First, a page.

Aside from the sheer number of volumes, there’s the art. It’s so…screwball. It’s hard to take a story about a rubber pirate with enormous goofy grins and elongated limbs seriously. And even setting the lead character aside (which you cannot do, not even for a second,) there are his enemies – clowns, zombies, angels… the list of goofy goes on and on. It’s totally understandable to not know where to start or why you should even bother. Many of the other MMF reviews are going to explain that to you – I’m not going to try and convince you that the goofy art is to distract the target audience of young boys from the incredible writing and character development. I’m not going to dwell on the sheer emotional bombardment of Nami’s or Robin’s (or Zorro’s or Usopp’s or Sanji’s or Franky’s or Chopper’s) backstories. I’m not going to talk about the craft of storytelling that is expressed in One Piece in such a refined manner that you don’t even notice it. I won’t write about how Oda is, in my opinion, the best writer in manga today.

What I’d like to do, instead, is talk about a theme that is so beaten to death in shounen manga it’s a cliche of a cliche – friendship. Is there a shounen manga (especially a Shonen Jump manga) series that doesn’t trot out friendship and teamwork as a key element? And yet. And yet. In One Piece it’s more than that.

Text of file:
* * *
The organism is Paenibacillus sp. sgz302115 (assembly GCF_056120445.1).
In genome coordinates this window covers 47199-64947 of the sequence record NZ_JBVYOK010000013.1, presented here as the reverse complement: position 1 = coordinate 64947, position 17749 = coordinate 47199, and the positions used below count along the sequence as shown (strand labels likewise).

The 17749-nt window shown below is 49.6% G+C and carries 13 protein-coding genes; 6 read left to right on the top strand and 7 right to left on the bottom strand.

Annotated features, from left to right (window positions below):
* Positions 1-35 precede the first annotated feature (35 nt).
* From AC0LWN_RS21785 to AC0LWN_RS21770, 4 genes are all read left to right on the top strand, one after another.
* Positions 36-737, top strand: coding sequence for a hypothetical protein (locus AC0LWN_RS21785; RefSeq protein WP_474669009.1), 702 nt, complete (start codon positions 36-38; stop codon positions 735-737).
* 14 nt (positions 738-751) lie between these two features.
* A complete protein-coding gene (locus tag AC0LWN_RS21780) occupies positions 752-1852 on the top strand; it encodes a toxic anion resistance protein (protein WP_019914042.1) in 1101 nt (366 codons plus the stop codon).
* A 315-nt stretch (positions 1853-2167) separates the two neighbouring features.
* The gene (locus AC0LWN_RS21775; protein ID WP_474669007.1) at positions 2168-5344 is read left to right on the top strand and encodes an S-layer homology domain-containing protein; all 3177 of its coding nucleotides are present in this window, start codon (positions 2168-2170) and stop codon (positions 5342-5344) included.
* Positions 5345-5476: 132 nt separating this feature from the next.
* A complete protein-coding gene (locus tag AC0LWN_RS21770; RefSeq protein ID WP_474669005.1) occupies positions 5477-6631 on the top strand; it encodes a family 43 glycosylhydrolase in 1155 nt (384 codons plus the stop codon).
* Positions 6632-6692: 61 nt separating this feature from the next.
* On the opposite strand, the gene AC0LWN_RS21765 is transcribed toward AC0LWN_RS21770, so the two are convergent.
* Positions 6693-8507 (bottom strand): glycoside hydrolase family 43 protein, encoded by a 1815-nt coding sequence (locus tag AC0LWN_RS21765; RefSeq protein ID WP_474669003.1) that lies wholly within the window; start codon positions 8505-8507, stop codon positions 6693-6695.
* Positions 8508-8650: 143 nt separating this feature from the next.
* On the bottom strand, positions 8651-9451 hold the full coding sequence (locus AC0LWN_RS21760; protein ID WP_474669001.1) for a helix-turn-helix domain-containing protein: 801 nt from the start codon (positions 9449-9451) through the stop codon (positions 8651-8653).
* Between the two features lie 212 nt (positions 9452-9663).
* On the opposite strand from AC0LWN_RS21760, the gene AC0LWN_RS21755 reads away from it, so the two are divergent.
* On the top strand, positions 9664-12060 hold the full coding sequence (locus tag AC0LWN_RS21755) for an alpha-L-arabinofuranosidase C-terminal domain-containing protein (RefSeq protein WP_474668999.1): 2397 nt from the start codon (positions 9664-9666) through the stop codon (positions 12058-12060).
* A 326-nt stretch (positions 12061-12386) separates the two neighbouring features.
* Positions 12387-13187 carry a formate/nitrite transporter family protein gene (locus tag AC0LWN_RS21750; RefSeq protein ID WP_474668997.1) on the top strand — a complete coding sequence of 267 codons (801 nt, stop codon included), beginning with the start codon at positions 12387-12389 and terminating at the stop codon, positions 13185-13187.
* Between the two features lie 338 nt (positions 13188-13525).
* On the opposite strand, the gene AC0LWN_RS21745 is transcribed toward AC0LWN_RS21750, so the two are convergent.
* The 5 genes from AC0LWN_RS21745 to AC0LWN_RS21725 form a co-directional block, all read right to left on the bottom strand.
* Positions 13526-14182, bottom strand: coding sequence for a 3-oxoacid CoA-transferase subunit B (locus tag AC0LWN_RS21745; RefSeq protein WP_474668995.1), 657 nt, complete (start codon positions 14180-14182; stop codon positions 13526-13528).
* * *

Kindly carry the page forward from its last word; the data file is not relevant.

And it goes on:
There is a character who appears in Chapter 129. That’s pretty far into the series. His name is Mr. 2 Bon Clay. The “Mr. 2″ appellation lets you know that he’s one of the bad guys of this arc, a member of the Baroque Works. His appearance is… distressing. He looks like a badly shaven man wearing garish and poorly applied make-up, swans on his shoulders and stubbly, naked legs that protrude awkwardly from a very ugly pantaloons. His long jacket proclaims in Japanese おかま道, Okama Way – the path of the cross-dresser. He is clearly meant as a figure of ridicule and gender misalignment. Only…he’s not. Mr. 2 is never made fun of. His powers are not slandered as being “effeminate.” He’s dealt with by Luffy the exact same way Luffy deals with everything and everyone else – 1) Can I eat it? Yes/No. 2) If I can’t eat it, is it funny? Yes/No 3) If it’s funny, does it want to be my friend? Yes/No.

Luffy cheerfully proclaims Mr. 2 to be his friend. And then it all goes wrong. Luffy and his crew are attacked by the very Baroque Works that Mr. 2 works for. It’s all over for the Mugiwara Pirates! Until Mr. 2 does something unexpected. Unthinkable in a comic book “for children”… Mr. 2 sacrifices himself to save Luffy and the others. In the middle of a battle against his own people, Mr. 2 defects to save his *friend.*

Now, I don’t want you to mistake this sentiment. Mr. 2 is not suffering from low self-esteem on account of his gender identity. In fact, as he sings in his wonderful image song, because he is both man and woman he is the STRONGEST!